An international currency for Europe was an impossible dream from the beginning: The more interconnected economies become, the more they are susceptible to extreme fluctuations and death spirals
Roman Sigae/ShutterstockWhen it comes to creating interconnections, economists and politicians consistently overestimate the benefits and underestimate the consequences. A root cause of four economic crises of the past 15 years, in fact -- the financial crisis of 2008, the Asian currency crisis of 1997, the spectacular meltdown of the Icelandic economy, and the current euro crisis -- was a high level of interconnectivity. The euro is a perfect case study. And as leaders from across Europe hold their summit meetings this week, they will do well to bear this in mind. When strong interconnections are created in complex economic systems, they create large numbers of virulent positive feedback processes, driving things to extremes. When many people hear the term "positive feedback," they tend to think that it will bring happy results. I use "positive" as engineers do: not to refer to the desirability of the outcome but to the fact that change reinforces or adds to further change. Positive feedback processes in an economy can create market bubbles, encouraging consumers and countries to take on extreme levels of debt, as the weak euro zone countries have done. At other times they create economic death spirals, such as when banks refuse to lend to homeowners because they fear the price of homes will drop. When qualified buyers can't get mortgages to buy homes, home prices decline even further.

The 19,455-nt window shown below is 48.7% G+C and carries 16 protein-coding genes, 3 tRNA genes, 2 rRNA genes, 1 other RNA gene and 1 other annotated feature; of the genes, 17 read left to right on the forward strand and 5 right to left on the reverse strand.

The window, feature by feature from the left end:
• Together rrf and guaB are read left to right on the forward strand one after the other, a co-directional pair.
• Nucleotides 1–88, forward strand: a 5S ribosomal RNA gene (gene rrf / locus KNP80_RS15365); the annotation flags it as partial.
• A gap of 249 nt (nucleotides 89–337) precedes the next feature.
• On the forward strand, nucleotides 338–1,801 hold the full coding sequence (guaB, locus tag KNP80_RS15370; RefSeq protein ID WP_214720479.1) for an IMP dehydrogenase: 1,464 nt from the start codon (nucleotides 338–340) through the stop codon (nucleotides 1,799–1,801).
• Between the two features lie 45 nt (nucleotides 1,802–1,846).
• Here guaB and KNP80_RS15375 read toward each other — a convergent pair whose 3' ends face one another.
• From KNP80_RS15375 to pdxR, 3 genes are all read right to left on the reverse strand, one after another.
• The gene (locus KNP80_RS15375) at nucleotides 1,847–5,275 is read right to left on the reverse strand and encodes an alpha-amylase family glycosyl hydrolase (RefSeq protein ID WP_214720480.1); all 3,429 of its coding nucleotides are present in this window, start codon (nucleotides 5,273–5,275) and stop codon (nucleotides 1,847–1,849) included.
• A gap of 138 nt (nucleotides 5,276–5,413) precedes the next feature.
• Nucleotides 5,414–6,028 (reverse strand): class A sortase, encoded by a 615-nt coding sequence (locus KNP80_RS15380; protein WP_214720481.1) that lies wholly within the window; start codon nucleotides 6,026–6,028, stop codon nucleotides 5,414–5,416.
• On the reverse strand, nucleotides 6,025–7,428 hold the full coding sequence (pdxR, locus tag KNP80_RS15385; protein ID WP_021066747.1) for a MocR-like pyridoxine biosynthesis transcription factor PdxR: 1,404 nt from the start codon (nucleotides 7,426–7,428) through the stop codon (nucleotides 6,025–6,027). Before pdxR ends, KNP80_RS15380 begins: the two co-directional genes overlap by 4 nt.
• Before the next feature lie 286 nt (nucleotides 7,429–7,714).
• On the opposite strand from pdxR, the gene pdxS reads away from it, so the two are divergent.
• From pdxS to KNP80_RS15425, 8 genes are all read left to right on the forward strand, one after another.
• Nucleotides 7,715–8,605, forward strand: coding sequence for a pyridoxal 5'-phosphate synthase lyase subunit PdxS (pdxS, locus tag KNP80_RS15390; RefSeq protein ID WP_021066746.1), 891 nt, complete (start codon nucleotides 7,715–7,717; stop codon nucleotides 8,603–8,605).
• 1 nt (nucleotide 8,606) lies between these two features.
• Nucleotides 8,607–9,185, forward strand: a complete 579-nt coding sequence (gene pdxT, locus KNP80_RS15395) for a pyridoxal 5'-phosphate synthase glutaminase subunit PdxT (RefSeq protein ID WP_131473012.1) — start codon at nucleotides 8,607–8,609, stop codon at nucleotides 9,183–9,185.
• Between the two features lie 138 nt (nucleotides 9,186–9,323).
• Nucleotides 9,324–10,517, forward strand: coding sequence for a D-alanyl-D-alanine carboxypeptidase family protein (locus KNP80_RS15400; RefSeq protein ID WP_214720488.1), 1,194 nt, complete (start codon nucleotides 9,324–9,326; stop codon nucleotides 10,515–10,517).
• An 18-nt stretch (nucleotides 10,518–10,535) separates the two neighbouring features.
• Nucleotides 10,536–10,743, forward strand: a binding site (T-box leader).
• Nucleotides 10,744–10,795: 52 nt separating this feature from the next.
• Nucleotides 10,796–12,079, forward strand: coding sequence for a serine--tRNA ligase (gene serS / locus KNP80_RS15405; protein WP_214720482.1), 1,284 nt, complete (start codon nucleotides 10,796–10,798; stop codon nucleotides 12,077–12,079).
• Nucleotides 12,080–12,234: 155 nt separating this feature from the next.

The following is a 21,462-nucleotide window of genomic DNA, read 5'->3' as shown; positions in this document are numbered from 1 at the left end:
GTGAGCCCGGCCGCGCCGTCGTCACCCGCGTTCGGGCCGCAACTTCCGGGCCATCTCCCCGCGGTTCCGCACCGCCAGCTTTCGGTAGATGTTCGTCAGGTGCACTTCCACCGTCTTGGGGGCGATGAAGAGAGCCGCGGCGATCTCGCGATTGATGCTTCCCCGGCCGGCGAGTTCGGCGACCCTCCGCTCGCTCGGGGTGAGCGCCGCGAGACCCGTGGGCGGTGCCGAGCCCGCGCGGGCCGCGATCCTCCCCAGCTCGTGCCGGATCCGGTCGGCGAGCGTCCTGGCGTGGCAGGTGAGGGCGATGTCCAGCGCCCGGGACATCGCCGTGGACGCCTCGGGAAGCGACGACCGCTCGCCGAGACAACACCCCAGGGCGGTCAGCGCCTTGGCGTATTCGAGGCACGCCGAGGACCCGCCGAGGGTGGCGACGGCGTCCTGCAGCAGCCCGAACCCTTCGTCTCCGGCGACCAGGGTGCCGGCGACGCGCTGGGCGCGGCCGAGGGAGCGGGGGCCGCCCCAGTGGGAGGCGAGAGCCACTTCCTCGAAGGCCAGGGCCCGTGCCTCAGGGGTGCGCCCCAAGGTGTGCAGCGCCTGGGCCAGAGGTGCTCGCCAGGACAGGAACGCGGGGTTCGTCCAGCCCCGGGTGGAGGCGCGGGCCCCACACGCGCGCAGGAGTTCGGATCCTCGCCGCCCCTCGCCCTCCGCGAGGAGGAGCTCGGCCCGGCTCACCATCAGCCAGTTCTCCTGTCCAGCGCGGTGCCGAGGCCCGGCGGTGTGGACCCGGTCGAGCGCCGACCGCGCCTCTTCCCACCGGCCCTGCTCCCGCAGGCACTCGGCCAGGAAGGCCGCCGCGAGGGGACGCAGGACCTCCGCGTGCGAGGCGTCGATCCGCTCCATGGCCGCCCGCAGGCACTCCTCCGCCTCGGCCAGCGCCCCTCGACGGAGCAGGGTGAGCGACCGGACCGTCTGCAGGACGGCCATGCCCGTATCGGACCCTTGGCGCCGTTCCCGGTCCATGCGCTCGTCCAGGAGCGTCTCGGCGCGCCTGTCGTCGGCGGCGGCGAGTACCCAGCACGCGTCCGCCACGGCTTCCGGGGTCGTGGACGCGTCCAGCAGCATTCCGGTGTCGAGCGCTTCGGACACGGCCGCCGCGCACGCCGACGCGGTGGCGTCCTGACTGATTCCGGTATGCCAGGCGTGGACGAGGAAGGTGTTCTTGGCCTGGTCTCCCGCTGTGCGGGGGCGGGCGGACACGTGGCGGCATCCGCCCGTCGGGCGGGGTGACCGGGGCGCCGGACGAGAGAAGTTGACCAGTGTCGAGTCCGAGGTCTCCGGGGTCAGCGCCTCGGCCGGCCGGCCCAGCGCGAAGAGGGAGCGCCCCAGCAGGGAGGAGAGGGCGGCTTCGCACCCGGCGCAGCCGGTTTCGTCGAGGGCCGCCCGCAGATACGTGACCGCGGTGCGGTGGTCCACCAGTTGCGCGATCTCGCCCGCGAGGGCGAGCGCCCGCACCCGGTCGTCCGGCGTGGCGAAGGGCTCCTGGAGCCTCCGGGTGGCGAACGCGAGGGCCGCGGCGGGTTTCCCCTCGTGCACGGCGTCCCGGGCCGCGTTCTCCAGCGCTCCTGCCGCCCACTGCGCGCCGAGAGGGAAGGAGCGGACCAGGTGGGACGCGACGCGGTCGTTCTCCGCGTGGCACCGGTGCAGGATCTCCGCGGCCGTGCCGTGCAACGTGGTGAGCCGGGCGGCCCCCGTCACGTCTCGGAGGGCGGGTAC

In concept, the euro is a noble idea. The single currency facilitated trade among euro zone members, and the euro became the world's second-largest reserve currency.But from Day One, the euro was doomed to failure, because its design contained a fatal flaw: it forged tight connections among the disparate economies of the 17 euro zone members by committing them to use a single currency without creating a strong governance structure that would force them to behave responsibly. The destabilizing effects have been devastating. In order for the euro to meet the needs of most of it members most of the time, all of the economies of disparate countries have to be experiencing similar economic situations at the same time. The best way to understand the problem is to think of the euro as a monetary thermostat, with euro members as occupants of a monetary skyscraper with only one thermostat. For the residents on the shady side, such as Germany, the temperature makes them very comfortable, by facilitating exports. But for countries like Greece, Italy, Portugal, and Spain on the sunny side, the temperature is wrong. It makes their exports too expensive and encourages a lack of fiscal discipline. Worst of all, the single currency has made it all too easy to borrow money and run up debt. To be sure, the economies of southern Europe would have struggled even without being yoked to the euro. But I think it's reasonable to blame the euro for turning those problems into a catastrophe. In the first place, the euro made the debt those nations carried look safer than it actually was, and this made it possible for them to borrow money at implausibly low interest rates. If the European banks that are large holders of Portuguese, Greek, Italian, and Spanish debt had been forced to lend to those countries in escudos, drachma, lira, and pesetas, they would have charged higher interest rates, because of the currency risk associated with those loans -- much as they did when they lent to Iceland in kronur. Real estate bubbles were just one of the consequences. Cheap money enabled countries to run up big debts, pay high wages to government employees, and create false prosperity that encouraged consumers to spend and borrow. The strong euro -- strong relative to what each country's local currency would have been valued at -- created a second problem: it raised the cost of exports for the sunny-side nations, making them less competitive in world markets, while making imports less expensive, increasing trade deficits and unemployment. To make matters worse, if the euro thermostat was set too high for the southern European countries, it was set too low for very productive countries like Germany. As a result, Germany's balance of payments surplus now runs around 6 percent of GDP while Greece runs a trade deficit approaching 10 percent of its GDP. A number of solutions have been proposed to deal with the crisis. Some economists have suggested expanding the European Central Bank's charter so it can become a lender of last resort. Others have suggested issuing eurobonds. In return for taking on the risks associated with eurobonds, the stronger euro zone members are demanding ironclad commitments to budgetary discipline from the troubled members. There is a fundamental problem with these proposals. They all increase the number of strong interconnections, which means they will increase the amount of positive feedback in the system. One consequence might be to kick off economic tailspins -- positive feedback processes -- in the Portuguese, Italian, Greece, and Spanish economies. Strict budgetary discipline would cause these countries to raise taxes, which would slow economic activity and cause earnings and profits to shrink. This would reduce the tax base and require further increases in taxes to generate the same income for the state, causing the economy to slow down even more -- a death spiral. My guess is that the positive feedback loops created by attempts to preserve the current structure will lead to yet bigger economic problems in the future. Even Germany isn't immune. Just the talk of eurobonds is creating feedback loops that make it more difficult to auction off German debt: banks and investors, worried that Germany would have to take on obligations that would harm its economy, ended up buying just 3.6 billion of the 6 billion-euro offering in Germany's recent bond auction A long-term solution to the euro problem would require more homogeneous economies. This would take years and would require the creation of a central authority, as well as the surrender of a significant amount of sovereignty. Unless this can be accomplished, the current solutions will be at best short term. Another approach would be to use short-term fixes to ameliorate the current situation while unwinding the euro. Countries with major problems could return to their old currencies, and support could be given to troubled banks to help them deal with solvency issues. One thing is certain: no matter which direction the Europeans take, there will be enough problems to keep the current crop of finance ministers employed for years to come. But if I were in charge, I would get my resume in order, take the heat, and unwind the euro.